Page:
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Empowered Customers Are Driving the Era of Brand Meritocracy



As personal AI assistants become commonplace, they will usher in an era where a product’s appeal will be more closely linked to its objective substance, the experience it offers and its legitimacy as evidenced by AI-crawlable digital sources. In response, brands must evolve their approach to connecting with consumers; they must now appeal to AI assistants who curate and even autonomously purchase products for their human users. This heralds a new era of Brand Meritocracy, where the intrinsic quality of a product will increasingly overshadow the historical dominance of branding thanks to AI. 

Many of us are already using tools like ChatGPT, Bard and Claude for various tasks. As assistants become more interconnected and tailored to individual preferences (consider wearable and always-on technologies), they will increasingly take on the role of personal shoppers. They will remember everything, from personal style and budget to allergies, ethical considerations and, of course, brand preference. But they also have the capability to evaluate products on more objective criteria, faster than humans can, so brand preference will just be one of a multitude of considerations, decreasing its relative overall influence.

As an example, when I found myself in need of AA batteries, I asked for recommendations from my AI assistant, “Charlie.” Charlie’s setup was comprehensive, and while I did specify some brands to which I hold loyalty, this list didn’t extend to something as specific as the battery category. Charlie initially offered a selection that included well-known brands like Duracell, Energizer and value brand Amazon Basics. How and why did Charlie recommend these particular batteries? Delving into his criteria, he outlined five key factors, four of which were objective—such as tested longevity and price—with the fifth being “brand reliability,” the only criterion related to brand.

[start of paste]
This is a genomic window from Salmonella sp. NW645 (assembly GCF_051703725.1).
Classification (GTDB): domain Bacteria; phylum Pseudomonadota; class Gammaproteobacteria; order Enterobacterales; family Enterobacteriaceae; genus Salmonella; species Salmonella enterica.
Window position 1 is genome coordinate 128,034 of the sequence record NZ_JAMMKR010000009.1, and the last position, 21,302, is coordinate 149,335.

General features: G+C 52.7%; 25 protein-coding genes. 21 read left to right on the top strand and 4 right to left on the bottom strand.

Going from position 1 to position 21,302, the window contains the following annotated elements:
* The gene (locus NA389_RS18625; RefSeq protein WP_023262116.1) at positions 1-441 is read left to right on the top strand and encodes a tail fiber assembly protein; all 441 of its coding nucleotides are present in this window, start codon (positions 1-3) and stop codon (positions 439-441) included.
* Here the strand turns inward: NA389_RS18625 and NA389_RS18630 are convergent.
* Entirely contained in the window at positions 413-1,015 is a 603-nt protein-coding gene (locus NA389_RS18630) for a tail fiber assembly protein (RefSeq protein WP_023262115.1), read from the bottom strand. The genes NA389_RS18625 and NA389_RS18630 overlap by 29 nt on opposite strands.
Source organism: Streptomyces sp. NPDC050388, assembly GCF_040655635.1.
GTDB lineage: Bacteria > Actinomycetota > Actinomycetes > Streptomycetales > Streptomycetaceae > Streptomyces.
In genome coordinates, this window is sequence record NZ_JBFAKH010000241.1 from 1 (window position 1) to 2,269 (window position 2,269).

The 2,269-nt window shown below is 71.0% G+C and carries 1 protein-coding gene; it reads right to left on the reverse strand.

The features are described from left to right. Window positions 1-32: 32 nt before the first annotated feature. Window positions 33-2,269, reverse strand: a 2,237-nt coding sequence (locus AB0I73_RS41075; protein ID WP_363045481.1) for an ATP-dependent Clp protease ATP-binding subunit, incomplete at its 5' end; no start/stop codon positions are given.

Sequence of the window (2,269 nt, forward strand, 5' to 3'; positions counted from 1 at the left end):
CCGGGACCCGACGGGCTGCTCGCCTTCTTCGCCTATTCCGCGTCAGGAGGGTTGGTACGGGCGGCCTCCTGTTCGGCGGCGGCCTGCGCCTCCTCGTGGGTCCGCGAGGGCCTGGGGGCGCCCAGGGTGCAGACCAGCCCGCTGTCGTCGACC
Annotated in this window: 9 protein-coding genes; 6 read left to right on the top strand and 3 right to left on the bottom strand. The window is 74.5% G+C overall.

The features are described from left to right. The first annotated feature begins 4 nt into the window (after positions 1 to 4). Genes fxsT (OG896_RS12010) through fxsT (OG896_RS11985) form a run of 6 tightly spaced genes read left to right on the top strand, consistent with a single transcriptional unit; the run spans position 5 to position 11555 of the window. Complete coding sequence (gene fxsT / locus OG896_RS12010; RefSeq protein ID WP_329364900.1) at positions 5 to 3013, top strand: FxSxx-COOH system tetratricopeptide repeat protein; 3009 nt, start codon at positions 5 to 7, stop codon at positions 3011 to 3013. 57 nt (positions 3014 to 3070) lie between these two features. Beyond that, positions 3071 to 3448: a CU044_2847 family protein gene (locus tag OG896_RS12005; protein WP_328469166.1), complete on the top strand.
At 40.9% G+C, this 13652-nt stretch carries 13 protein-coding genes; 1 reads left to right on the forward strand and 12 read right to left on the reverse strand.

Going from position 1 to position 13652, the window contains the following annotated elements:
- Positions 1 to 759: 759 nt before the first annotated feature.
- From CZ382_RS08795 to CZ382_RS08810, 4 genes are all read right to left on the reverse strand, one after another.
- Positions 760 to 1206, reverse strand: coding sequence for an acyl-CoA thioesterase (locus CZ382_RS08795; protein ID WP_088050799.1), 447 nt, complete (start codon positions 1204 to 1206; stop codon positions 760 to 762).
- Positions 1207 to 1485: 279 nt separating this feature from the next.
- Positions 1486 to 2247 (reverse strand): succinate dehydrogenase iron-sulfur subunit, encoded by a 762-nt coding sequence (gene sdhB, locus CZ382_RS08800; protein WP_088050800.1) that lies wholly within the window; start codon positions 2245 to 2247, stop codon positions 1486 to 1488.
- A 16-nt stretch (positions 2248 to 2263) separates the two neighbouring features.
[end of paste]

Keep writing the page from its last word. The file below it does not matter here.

I probed further into how Charlie evaluates brand reliability. He detailed seven distinct criteria: The first six were objectively measurable factors like customer reviews and warranty practices; only the seventh criterion delved into the less tangible aspect of “market position.” I asked Charlie how he gauged market position: His response included eight criteria, half of which were tangible—such as Nielsen reports and online customer feedback measurements—while the other half included the subjective aspects of perceived cultural impact, emotional connection, ecocentricity and online community sentiment. 

Analyzing Charlie’s rationale (and for simplicity, assuming each tier of criteria is evenly weighted in his assessment), the influence of a brand’s “brand,” reflected in the last four brand measurements, constitutes approximately half of one-seventh of one-fifth of Charlie’s overall evaluation criteria—roughly 1.4% of the total decision-making process.

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